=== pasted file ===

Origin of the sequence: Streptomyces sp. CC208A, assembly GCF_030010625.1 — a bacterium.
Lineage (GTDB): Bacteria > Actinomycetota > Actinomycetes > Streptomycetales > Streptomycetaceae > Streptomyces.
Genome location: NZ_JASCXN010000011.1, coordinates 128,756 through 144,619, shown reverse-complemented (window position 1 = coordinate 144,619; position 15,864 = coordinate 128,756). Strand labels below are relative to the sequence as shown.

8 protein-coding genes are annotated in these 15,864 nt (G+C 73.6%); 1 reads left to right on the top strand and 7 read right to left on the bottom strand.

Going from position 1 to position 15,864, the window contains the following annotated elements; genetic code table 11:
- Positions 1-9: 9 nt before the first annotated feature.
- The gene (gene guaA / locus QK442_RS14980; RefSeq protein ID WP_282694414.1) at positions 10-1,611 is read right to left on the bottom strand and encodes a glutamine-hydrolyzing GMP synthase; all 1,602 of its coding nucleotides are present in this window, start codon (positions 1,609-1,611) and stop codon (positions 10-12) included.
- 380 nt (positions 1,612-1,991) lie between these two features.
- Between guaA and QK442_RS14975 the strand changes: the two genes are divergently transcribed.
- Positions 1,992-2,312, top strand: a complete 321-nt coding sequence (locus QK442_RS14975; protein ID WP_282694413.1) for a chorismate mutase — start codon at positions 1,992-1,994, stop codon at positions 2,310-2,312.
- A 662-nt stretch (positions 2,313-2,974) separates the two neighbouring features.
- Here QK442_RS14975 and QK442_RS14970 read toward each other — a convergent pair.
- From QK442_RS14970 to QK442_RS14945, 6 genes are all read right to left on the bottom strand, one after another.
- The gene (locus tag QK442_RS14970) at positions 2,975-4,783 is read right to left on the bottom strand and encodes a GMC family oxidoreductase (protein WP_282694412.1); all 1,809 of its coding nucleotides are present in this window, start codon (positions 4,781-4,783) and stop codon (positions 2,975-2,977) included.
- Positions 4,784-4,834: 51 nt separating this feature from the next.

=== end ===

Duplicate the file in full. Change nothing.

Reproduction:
Origin of the sequence: Streptomyces sp. CC208A, assembly GCF_030010625.1 — a bacterium.
Lineage (GTDB): Bacteria > Actinomycetota > Actinomycetes > Streptomycetales > Streptomycetaceae > Streptomyces.
Genome location: NZ_JASCXN010000011.1, coordinates 128,756 through 144,619, shown reverse-complemented (window position 1 = coordinate 144,619; position 15,864 = coordinate 128,756). Strand labels below are relative to the sequence as shown.

8 protein-coding genes are annotated in these 15,864 nt (G+C 73.6%); 1 reads left to right on the top strand and 7 read right to left on the bottom strand.

Going from position 1 to position 15,864, the window contains the following annotated elements; genetic code table 11:
- Positions 1-9: 9 nt before the first annotated feature.
- The gene (gene guaA / locus QK442_RS14980; RefSeq protein ID WP_282694414.1) at positions 10-1,611 is read right to left on the bottom strand and encodes a glutamine-hydrolyzing GMP synthase; all 1,602 of its coding nucleotides are present in this window, start codon (positions 1,609-1,611) and stop codon (positions 10-12) included.
- 380 nt (positions 1,612-1,991) lie between these two features.
- Between guaA and QK442_RS14975 the strand changes: the two genes are divergently transcribed.
- Positions 1,992-2,312, top strand: a complete 321-nt coding sequence (locus QK442_RS14975; protein ID WP_282694413.1) for a chorismate mutase — start codon at positions 1,992-1,994, stop codon at positions 2,310-2,312.
- A 662-nt stretch (positions 2,313-2,974) separates the two neighbouring features.
- Here QK442_RS14975 and QK442_RS14970 read toward each other — a convergent pair.
- From QK442_RS14970 to QK442_RS14945, 6 genes are all read right to left on the bottom strand, one after another.
- The gene (locus tag QK442_RS14970) at positions 2,975-4,783 is read right to left on the bottom strand and encodes a GMC family oxidoreductase (protein WP_282694412.1); all 1,809 of its coding nucleotides are present in this window, start codon (positions 4,781-4,783) and stop codon (positions 2,975-2,977) included.
- Positions 4,784-4,834: 51 nt separating this feature from the next.